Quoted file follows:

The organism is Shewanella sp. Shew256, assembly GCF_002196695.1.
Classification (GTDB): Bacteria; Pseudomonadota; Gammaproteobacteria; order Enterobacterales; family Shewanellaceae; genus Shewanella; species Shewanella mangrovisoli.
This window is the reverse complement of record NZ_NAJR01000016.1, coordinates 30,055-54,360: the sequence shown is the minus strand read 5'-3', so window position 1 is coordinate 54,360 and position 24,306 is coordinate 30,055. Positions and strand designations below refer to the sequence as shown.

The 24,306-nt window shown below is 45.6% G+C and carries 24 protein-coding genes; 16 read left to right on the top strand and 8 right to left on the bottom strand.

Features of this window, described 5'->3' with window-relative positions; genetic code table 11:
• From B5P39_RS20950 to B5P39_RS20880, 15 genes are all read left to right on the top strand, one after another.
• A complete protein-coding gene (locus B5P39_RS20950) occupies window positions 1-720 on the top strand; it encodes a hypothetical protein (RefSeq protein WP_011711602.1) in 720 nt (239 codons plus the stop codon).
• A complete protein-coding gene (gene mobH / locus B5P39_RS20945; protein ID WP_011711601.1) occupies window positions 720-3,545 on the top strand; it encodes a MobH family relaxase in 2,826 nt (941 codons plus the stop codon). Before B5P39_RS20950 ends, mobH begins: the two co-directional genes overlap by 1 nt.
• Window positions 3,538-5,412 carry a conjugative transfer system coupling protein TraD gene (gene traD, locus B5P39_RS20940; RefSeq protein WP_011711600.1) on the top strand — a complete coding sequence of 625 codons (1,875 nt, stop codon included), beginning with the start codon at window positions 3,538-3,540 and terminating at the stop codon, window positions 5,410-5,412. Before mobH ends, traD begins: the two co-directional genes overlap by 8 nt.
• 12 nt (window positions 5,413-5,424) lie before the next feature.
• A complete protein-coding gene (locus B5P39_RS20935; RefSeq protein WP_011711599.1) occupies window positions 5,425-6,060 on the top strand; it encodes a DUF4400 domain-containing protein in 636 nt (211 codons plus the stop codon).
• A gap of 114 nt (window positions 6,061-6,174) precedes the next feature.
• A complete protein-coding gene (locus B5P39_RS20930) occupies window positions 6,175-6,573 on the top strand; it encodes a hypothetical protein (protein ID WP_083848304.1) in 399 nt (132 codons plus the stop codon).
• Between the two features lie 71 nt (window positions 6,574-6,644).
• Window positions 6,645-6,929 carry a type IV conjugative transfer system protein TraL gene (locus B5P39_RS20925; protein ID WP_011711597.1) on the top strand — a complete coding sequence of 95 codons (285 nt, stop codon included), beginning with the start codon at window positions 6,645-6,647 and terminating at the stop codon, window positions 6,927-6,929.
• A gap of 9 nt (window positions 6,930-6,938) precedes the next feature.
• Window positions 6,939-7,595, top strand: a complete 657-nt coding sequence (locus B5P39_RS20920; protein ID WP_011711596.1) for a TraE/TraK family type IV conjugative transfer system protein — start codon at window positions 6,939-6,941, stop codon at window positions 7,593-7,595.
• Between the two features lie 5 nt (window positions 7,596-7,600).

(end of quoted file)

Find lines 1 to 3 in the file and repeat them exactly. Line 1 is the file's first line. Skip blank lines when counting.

The organism is Shewanella sp. Shew256, assembly GCF_002196695.1.
Classification (GTDB): Bacteria; Pseudomonadota; Gammaproteobacteria; order Enterobacterales; family Shewanellaceae; genus Shewanella; species Shewanella mangrovisoli.
This window is the reverse complement of record NZ_NAJR01000016.1, coordinates 30,055-54,360: the sequence shown is the minus strand read 5'-3', so window position 1 is coordinate 54,360 and position 24,306 is coordinate 30,055. Positions and strand designations below refer to the sequence as shown.